The result of the Battle of Lake Champlain was that the British invasion of the USA was halted. because it was impossible to advance on land without control of the lake. Peace negotiations had started in Ghent the month before, and the British would have been able to obtain better terms had they held a significant amount of US territory.

[1] T. Roosevelt, The Naval War of 1812, 2 vols. (New York, NY: Charles Scribner’s Sons, 1900-2). vol. ii, pp. 113-14.

[2] Ibid., pp. 137-38.

[3] Ibid., pp. 140-41. and footnote 2,

[4] Ibid., p. 143.

[5] A. T. Mahan, Sea Power in Its Relations to the War of 1812, 2 vols. (London: Samson Low, Marston, 1905). vol. ii, p. 201.

[6] Ibid., p. 201.

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The Capture of the USS President 15 January 1815

The United Kingdom and United States of America agreed terms to end the War of 1812 on 24 December 1814. They were ratified by the UK government three days later, but the slow speed of communications from Europe to America meant that fighting continued until well into February.

The American frigate USS President (44 guns), the sloops USS Hornet and Peacock and the schooner USS Tom Bowline were in New York at the start of 1815. Commodore Stephen Decatur, captain of the President, intended to break out in order to raid British shipping. The harbour was large, but difficult to enter and leave in bad weather because of the many sand banks between Coney Island and Sandy Hook.[1]

On 13 January the port was blockaded by the razee (a 74 gun ship of the line cut down to be a heavy frigate), HMS Majestic (58) and the frigates HMS Endymion (40), Pomone (38) and Tenedos (38). Note that ships often carried more guns carried than their official rating. Captain Henry Hope’s Endymion, which had recently suffered heavy casualties in an unsuccessful attempt to capture the American privateer Prince de Neufchatel, had just arrived to replace her sister HMS Forth.

USS President: 32 x 24 pound long guns, 22 x 42 pound carronades (very powerful but short ranged guns), one 18 pound long gun.

USS Hornet: 18 x 32 pound carronades, two 12 pound long guns.

USS Peacock: 20 x 32 pound carronades, two 12 pound long guns

USS Tom Bowline: 12 guns. Size unknown.

HMS Majestic: 28 x 32 pound long guns, 28 x 42 pound carronades, two 12 pound long guns.

HMS Endymion: 26 x 24 pound long guns, 20 x 32 pound carronades, two 9 pound long guns.

HMS Pomone: 28 x 18 pound long guns, 16 x 32 pound carronades, two 9 pound long guns.

HMS Tenedos: 28 x 18 pound long guns, eight 32 pound carronades, 10 x 9 pound long guns.

The British squadron was clearly superior, whilst in a single ship action Majestic outgunned President, which was stronger than any of the British frigates, which were far superior to the three smaller US ships.

The British commander, Commodore John Hayes of Majestic, was expecting a break out, as the British had intelligence that the President ‘was victualled and stored for a very long voyage, even…seven or eight months…with…charts of the East Indies.’[2]

There was a snow storm on 14 January, which split up the British squadron for a period. Decatur decided to take advantage of this to slip out that night. The President was accompanied by the Macedonian, a supply ship owned by the first John Jacob Astor. She was a merchantman, not the frigate of the same name that then served in the United States Navy after being captured by Decatur’s USS United States from the Royal Navy in 1812. The Tom Bowline should also have gone with them, but she ran aground on 13 January, so was ordered to sail with the Peacock and Hornet later.[3]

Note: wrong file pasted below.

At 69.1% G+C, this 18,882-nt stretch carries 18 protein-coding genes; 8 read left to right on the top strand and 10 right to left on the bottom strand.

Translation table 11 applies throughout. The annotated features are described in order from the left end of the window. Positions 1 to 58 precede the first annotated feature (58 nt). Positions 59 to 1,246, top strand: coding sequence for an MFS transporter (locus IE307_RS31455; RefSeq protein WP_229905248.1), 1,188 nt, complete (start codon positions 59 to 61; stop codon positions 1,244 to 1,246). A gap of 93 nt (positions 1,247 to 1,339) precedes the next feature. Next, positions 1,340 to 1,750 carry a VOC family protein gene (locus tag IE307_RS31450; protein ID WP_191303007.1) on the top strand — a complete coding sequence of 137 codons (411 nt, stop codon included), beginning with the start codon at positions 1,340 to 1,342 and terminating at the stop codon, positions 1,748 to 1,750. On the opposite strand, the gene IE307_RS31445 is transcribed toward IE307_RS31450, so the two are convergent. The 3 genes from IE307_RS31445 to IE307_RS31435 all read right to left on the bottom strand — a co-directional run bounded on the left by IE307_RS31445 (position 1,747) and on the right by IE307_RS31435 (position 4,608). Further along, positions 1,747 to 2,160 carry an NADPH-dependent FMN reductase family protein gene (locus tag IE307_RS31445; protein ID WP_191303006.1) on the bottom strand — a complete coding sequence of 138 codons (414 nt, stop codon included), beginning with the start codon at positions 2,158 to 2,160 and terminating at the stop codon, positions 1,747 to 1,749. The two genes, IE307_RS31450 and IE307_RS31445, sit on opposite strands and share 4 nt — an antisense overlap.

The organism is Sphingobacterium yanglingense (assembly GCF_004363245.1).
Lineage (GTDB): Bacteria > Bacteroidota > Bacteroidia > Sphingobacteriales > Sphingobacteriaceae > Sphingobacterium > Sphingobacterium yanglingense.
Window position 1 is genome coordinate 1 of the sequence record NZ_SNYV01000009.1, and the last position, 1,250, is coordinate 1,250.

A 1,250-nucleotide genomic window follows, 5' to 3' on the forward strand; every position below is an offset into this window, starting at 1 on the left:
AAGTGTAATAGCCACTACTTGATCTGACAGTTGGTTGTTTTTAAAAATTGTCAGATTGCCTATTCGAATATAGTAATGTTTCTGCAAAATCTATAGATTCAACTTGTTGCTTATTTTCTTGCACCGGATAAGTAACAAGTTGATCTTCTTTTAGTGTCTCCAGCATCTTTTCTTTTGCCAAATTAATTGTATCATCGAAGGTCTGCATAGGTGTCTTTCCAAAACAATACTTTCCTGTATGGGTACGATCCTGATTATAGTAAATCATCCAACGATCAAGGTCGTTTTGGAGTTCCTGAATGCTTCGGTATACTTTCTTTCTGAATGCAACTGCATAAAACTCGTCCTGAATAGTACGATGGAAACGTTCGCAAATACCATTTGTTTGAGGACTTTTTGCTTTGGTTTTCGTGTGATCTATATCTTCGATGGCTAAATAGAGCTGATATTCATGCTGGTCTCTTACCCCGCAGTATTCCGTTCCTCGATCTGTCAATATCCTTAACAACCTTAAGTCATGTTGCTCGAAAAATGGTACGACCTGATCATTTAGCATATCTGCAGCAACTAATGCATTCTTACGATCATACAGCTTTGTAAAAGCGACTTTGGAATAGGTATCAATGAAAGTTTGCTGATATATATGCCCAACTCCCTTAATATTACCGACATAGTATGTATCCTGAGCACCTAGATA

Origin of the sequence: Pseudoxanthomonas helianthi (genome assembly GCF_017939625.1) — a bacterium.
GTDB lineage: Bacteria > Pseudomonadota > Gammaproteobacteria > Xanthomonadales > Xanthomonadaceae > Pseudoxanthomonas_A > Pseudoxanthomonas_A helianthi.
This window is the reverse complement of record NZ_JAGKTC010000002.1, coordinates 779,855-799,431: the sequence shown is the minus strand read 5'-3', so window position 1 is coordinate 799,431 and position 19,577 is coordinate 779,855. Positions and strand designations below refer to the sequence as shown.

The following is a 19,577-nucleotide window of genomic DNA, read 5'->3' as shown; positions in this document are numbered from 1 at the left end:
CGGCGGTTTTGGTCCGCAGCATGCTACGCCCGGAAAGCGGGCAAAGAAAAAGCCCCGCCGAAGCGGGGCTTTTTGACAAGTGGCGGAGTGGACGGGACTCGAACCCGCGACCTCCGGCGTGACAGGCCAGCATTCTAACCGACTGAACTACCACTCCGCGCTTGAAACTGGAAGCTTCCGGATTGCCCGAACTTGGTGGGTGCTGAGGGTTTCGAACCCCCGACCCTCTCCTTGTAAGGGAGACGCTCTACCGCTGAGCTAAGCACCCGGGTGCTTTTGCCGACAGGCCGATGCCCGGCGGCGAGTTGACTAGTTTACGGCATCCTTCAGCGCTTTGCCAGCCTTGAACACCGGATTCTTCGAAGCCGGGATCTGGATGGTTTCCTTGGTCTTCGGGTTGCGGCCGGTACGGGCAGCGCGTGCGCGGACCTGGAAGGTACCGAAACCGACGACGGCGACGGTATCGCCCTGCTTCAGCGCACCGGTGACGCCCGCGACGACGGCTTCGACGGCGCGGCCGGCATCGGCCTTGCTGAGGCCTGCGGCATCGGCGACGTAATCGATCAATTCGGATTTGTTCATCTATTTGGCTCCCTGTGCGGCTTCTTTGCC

The night was dark and windy, which made it easier to evade the blockade force, but hard to safely navigate the difficult waters. This was compounded by the fact that, although Decatur and his crew were very experienced seamen, this was the first time that they had taken her to sea; they had been transferred to her from the United States in May 1814, as there was no prospect of the latter breaking out from New London.[4]

The President, deeply laden with stores because she had been ordered to undertake a lengthy cruise, ran aground at 8:00 pm. She managed to free herself after over an hour and resumed her course. Her damage reduced her speed; Alfred Mahan and Theodore Roosevelt both state that she would have returned to port for repairs if the westerly gale had permitted this, but Andrew Lambert thinks it ‘more likely’ that Decatur did not want to rather than could not return to port.[5]

At 5:00 am the President encountered Majestic, Pomone and Endymion, which had been separated by the storm, but were now together again. A chase developed, with Tenedos re-joining by 8:00 am. The winds lightened around mid-day, and the heavy Majestic fell back. Decatur tried to lighten ship, jettisoning stores, but his and his crew’s lack of knowledge of their ship made it hard to optimise her trim.[6]

Endymion, the fastest of the ships involved, gained on the President, which opened fire on her at 2:00 pm. The British quickly replied.

Both captains intended to slow the enemy down by damaging her rigging. The British had won many actions against brave but poorly trained and led French and Spanish crews by quickly closing to close range, firing at the enemy’s hull and boarding if required. These tactics had failed against the Americans, who were better seamen and tacticians than Britain’s other opponents of this era. The US ships carried 20 per cent more anti-rigging ammunition than British ones, using it to cripple the British ship’s sails and masts before they could close the range. The Americans could then out manoeuvre the British.[7]

By 5:00 pm Endymion was just over 100 yards off the President’s starboard quarter, ‘a near perfect position’ from which few American guns could reply.[8] Decatur’s problem was that if he turned his ship to try and bring her superior broadside to bear she would no longer be heading away from the other British ships. However, in the current position she would soon be slowed by damage to her masts and rigging, so at 5:30 pm he turned her in an attempt to cross Endymion’s bow and rake her.